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National Mango Board Releases Mango Flavor Pairing Guide

by National Mango Board
Posted: 2014-08-29 15:47:51 EST

Orlando, FL—The National Mango Board announces the release of a new tool to inspire menu innovation, Mango Flavor Pairing Guide. The guide was developed to create excitement about fresh mango as a versatile ingredient, the key to innovation all across menus, all year-round. The mango pairings showcase complementary and contrasting sensory combinations from familiar to surprising.

The mango is known for its glorious yellow-orange flesh that can taste sweet, tart or slightly spicy with a texture that runs the gamut from crisp to lush. 

As today’s culinary teams explore exciting flavor combinations and innovative menu options, they’re finding more and better places for fresh mango.

In Green Mango and Grilled Steak Salad, Chef Ben Randolph, The Broadway Hotel, Columbia, MO, combines the tropical appeal of fresh mango, grilled beef and Asian flavors to surprise and delight diners.

To view or download the Mango Flavor Pairing Guide, go to:

 For in-depth product information, designed to help operators achieve menu success with fresh mango, visit:

About National Mango Board

The National Mango Board is the national promotion and research organization supported by assessments placed on Grower/Shippers from both domestic and imported mangos. 

The National Mango Board conducts education and promotion campaigns that drive awareness and increase consumption of fresh mangos in at-home and restaurant settings. One cup of mango is 100 calories, an excellent source of vitamins A and C, a good source of fiber and an amazing source of tropical flavor.

Mango consumption per capita has increased 53 percent since 2005 to an estimated 2.87 pounds per year in 2013. Mango import volume for 2013 was 935 million pounds, up from 804 million pounds in 2012. Learn more at

Source: National Mango Board

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While "Flavor" is very subjective, and each country that grows mangoes is very nationalistic, these are the mango varieties that are the most sought after around the world because of sweetnesss (Brix) and demand.

The Chaunsa has a Brix rating in the 22 degree level which is unheard of!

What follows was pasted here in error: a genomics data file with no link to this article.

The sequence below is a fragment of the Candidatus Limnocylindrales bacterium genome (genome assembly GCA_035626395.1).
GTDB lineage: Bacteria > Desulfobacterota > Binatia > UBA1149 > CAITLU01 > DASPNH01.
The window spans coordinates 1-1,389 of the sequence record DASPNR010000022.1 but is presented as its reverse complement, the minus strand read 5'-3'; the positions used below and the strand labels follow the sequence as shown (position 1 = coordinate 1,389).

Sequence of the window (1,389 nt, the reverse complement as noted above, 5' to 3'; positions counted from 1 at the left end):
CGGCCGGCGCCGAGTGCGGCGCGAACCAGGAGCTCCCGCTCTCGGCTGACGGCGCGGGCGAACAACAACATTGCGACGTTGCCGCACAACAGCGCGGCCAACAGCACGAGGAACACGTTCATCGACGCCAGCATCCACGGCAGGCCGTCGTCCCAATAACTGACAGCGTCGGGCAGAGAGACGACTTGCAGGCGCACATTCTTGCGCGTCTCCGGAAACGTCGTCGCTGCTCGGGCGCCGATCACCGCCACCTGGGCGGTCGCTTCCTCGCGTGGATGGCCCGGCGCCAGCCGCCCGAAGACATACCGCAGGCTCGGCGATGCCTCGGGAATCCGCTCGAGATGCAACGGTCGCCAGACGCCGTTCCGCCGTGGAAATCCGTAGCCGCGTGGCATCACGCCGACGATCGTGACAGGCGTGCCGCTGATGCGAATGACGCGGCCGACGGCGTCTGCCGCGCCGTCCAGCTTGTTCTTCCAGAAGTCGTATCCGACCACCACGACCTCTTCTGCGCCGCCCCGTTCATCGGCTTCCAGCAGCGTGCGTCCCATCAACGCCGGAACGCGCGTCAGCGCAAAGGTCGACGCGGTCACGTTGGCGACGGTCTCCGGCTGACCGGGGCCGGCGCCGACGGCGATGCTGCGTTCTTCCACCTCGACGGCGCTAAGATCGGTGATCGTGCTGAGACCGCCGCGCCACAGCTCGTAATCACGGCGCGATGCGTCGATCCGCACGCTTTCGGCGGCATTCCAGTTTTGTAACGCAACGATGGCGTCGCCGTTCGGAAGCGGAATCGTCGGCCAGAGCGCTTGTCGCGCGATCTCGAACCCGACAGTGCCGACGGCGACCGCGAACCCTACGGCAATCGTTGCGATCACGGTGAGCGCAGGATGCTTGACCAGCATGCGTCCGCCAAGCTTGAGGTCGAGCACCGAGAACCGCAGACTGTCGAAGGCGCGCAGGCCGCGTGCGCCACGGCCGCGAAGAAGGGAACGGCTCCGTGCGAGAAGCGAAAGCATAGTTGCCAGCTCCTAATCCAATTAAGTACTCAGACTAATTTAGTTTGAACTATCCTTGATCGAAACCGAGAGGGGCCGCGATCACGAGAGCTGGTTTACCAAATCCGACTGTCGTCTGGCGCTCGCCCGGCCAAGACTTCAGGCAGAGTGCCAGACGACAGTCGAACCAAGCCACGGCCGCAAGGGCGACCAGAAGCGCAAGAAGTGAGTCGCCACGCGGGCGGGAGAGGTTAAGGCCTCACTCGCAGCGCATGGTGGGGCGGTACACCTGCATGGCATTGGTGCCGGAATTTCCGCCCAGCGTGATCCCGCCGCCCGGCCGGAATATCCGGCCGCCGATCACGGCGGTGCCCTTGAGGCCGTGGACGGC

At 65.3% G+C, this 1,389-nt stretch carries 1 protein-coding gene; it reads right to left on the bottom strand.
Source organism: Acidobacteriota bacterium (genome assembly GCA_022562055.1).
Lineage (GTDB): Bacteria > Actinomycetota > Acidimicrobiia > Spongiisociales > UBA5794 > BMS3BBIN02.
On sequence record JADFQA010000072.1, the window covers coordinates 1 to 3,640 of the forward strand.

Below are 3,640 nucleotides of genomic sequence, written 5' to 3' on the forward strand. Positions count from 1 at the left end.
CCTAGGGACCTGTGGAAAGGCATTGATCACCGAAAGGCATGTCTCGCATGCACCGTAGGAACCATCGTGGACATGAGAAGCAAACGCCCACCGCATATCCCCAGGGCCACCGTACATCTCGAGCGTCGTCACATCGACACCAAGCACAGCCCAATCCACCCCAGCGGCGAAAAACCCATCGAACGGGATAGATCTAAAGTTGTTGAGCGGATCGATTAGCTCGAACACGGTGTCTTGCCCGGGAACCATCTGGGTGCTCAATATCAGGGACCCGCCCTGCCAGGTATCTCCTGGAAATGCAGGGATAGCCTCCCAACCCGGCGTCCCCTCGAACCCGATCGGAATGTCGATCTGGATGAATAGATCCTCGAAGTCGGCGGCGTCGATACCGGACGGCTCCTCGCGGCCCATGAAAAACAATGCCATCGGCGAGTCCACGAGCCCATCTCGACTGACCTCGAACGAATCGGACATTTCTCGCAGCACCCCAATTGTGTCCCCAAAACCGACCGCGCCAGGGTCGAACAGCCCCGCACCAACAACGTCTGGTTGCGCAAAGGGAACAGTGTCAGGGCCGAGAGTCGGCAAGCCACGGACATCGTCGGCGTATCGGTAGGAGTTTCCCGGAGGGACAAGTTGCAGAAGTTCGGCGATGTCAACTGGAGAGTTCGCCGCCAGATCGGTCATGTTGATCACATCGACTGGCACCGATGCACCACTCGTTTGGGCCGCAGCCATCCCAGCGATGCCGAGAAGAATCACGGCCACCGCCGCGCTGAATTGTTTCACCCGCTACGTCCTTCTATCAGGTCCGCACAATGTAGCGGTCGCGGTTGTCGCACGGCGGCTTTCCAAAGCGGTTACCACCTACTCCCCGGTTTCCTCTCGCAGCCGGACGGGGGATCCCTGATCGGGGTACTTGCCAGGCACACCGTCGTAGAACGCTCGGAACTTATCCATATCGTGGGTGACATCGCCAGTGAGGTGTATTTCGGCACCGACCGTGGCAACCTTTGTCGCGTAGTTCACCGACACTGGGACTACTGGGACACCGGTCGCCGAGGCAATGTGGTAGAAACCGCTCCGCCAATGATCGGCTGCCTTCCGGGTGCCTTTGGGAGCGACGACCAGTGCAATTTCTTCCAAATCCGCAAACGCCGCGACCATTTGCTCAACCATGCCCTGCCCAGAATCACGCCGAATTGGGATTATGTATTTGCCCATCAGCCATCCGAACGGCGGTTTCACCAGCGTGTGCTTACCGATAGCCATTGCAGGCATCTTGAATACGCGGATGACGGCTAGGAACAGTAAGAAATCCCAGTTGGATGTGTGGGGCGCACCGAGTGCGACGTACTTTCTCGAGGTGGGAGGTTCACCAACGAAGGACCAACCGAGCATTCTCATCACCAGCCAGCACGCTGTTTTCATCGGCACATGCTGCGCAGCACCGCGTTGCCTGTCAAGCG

Carabao claims to be the sweetest mango in the world and was able to register this in the Guiness book of world records.
Perhaps it is time for a GLOBAL taste test ???

In alphabetical order by Country....



Alphonso (mango)
From Wikipedia, the free encyclopedia

Alphonso (हापुस Haapoos in Marathi, હાફુસ in Gujarati, ಆಪೂಸ್ Aapoos in Kannada) is a mango cultivar that is considered by many[who?] to be one of the best in terms of sweetness, richness and flavor. 

It has considerable shelf life of a week after it is ripe making it exportable. 

It is also one of the most expensive kinds of mango and is grown mainly in Kokan region of western India.

 It is in season April through May and the fruit wei…

INDIA 2016 : Mango production in state likely to take a hit this year

TNN | May 22, 2016, 12.32 PM IST

Mangaluru: Vagaries of nature is expected to take a toll on the production of King of Fruits - Mango - in Karnataka this year. A combination of failure of pre-monsoon showers at the flowering and growth stage and spike in temperature in mango growing belt of the state is expected to limit the total production of mango to an estimated 12 lakh tonnes in the current season as against 14 lakh tonnes in the last calendar year.

However, the good news for fruit lovers is that this could see price of mangoes across varieties decrease marginally by 2-3%. This is mainly on account of 'import' of the fruit from other mango-growing states in India, said M Kamalakshi Rajanna, chairperson, Karnataka State Mango Development and Marketing Corporation Ltd.

Karnataka is the third largest mango-growing state in India after Uttar Pradesh and Maharashtra.

Inaugurating a two-day Vasanthotsava organized by Shivarama Karantha Pilikula Nisargadhama and the Corporation at P…

Mangoes date back 65 million years according to research ...

Experts at the Birbal Sahni Institute of Palaeobotany (BSIP) here have traced the origin of mango to the hills of Meghalaya, India from a 65 million year-old fossil of a mango leaf. 

The earlier fossil records of mango (Mangifera indica) from the Northeast and elsewhere were 25 to 30 million years old. The 'carbonized leaf fossil' from Damalgiri area of Meghalaya hills, believed to be a mango tree from the peninsular India, was found by Dr R. C. Mehrotra, senior scientist, BSIP and his colleagues. 

After careful analysis of the fossil of the mango leaf and leaves of modern plants, the BISP scientist found many of the fossil leaf characters to be similar to mangifera.

An extensive study of the anatomy and morphology of several modern-day species of the genus mangifera with the fossil samples had reinforced the concept that its centre of origin is Northeast India, from where it spread into neighbouring areas, says Dr. Mehrotra. 

The genus is believed to have disseminated into neighb…